Color LS
Yes, yes, this would make #22 (#21 if you count the dashboard widgets as one item, which I do, because I’m a cheater), but it’s not exactly just an application, so I’m not counting it as one. In order to get LS in color, you have to install a version of LS which supports color output. You can do this from Fink by installing the “fileutils” package. This gets you a color-capable ls, but it’s not in color by default; you have to use the –color=always flag. However, you can change this by editing your ~/.bash_profile and adding a line like so:

alias ls=’ls –color=always”

You can find more info here: http://kung-foo.tv/xtips.html#9.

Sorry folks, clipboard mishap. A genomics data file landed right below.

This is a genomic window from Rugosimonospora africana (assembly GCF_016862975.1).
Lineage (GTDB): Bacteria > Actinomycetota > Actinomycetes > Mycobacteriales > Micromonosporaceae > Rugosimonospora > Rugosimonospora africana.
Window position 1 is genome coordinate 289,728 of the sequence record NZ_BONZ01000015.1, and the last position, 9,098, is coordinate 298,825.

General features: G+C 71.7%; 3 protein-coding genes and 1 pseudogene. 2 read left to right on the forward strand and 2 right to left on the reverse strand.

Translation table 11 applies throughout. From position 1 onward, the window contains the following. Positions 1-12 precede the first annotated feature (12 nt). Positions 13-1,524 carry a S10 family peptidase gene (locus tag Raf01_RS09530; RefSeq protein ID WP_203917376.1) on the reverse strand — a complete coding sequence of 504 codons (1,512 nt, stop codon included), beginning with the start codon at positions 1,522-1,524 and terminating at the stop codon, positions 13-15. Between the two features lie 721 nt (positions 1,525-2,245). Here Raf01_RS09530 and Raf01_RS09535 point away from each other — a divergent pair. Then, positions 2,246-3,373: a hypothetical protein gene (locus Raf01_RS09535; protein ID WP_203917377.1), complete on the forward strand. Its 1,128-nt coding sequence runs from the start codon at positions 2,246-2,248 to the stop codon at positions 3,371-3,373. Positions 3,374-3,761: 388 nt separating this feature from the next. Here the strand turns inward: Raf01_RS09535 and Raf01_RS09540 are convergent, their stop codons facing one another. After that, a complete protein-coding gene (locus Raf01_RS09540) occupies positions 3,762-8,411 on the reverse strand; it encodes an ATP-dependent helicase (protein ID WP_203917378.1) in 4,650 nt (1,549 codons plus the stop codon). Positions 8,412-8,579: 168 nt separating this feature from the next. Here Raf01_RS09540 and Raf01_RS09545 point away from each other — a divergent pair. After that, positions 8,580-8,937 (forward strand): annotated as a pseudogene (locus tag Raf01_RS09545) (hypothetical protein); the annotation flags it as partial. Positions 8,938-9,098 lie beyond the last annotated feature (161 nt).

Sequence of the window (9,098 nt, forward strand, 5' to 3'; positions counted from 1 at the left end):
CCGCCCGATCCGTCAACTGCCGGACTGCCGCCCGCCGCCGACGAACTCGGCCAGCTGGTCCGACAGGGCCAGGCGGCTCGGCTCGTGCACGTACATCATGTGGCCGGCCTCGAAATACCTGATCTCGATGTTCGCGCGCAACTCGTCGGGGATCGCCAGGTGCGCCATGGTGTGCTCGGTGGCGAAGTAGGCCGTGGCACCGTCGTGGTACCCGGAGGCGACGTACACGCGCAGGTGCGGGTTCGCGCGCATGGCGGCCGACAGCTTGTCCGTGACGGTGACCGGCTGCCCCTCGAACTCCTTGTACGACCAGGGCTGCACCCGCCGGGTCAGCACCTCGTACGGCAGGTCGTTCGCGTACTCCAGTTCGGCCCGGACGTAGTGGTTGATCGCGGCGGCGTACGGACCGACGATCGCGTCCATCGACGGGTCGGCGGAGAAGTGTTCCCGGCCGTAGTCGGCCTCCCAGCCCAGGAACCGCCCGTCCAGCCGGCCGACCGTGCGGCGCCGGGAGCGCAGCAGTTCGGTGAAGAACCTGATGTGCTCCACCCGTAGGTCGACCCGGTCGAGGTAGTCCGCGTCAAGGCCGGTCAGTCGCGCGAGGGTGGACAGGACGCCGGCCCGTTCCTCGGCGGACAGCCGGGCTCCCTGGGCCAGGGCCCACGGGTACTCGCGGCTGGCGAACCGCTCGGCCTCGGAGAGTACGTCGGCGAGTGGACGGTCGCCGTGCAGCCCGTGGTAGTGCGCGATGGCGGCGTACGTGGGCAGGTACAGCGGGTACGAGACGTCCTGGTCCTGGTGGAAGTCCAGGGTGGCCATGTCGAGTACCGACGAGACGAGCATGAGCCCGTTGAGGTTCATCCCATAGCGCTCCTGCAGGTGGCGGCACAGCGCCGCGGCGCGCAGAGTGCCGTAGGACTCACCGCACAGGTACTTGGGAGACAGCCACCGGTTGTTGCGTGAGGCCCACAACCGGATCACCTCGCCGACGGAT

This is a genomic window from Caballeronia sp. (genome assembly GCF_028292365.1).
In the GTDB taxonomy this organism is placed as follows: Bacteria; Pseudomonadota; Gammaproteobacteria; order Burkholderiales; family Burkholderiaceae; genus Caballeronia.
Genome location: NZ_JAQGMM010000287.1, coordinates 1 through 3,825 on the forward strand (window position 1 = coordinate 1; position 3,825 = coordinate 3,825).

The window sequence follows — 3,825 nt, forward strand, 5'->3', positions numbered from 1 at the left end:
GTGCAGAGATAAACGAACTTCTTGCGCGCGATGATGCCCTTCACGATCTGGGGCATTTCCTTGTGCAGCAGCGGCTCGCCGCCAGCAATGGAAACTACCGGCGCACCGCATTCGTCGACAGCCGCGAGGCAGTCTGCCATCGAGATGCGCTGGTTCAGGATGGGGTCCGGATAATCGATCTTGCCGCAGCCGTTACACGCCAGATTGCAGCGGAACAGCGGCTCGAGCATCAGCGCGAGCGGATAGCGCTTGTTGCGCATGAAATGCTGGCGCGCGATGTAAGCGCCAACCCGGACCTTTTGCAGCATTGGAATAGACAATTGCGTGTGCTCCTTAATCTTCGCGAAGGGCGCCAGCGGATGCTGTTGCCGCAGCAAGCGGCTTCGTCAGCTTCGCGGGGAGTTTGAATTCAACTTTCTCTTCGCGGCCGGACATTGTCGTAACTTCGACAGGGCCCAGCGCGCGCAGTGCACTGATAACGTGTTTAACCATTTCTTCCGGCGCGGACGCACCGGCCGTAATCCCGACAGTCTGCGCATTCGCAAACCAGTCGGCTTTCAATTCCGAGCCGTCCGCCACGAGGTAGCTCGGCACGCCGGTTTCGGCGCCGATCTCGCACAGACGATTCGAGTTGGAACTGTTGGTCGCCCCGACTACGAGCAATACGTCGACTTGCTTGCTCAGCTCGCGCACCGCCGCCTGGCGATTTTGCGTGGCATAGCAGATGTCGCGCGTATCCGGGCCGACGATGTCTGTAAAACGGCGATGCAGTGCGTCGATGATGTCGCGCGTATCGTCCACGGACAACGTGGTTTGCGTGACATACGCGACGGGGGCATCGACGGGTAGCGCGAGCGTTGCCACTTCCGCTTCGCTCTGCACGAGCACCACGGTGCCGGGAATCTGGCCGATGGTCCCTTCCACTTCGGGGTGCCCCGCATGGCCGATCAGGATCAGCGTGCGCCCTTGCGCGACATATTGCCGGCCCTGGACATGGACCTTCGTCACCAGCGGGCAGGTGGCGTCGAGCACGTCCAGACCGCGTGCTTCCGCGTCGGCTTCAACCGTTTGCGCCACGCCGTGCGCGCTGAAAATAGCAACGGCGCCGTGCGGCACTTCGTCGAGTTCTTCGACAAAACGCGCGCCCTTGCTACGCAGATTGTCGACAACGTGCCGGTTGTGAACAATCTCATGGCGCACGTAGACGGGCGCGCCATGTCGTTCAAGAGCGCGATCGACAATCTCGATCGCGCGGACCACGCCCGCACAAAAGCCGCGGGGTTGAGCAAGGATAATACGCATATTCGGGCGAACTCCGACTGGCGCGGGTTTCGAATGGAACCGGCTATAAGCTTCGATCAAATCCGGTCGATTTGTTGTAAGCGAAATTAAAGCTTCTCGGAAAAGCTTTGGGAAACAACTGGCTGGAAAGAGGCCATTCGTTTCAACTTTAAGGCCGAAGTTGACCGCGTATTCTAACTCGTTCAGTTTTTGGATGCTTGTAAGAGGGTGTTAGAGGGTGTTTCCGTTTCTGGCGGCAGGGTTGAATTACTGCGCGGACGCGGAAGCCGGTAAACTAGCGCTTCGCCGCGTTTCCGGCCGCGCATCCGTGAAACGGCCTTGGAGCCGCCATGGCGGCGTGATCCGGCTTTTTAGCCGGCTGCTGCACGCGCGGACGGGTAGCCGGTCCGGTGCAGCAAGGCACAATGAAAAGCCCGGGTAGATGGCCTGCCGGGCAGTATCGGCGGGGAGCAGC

Open Terminal Here Workflow
(See note from Color LS about how this doesn’t put me over 20 items.) Sometimes you’re browsing around the Finder and you need to get to the current directory in a Terminal window – only to discover there’s no easy way to do it; you can’t even quickly copy and paste your current path. So, what is a power-user to do? Script the action!

Right-click on a folder’s background (or the desktop background) and choose Automator -> Create Workflow. This will open Automator with a new Workflow, with “Get Selected Finder Items” already inserted as Step 1. Choose Automator as the library, find Run AppleScript, and add it as Step 2. For the script body, use:

on run {input, parameters}

tell application “Terminal”
set firstpath to item 1 of input
do script “cd ” & (quoted form of POSIX path of firstpath)
end tell

return input
end run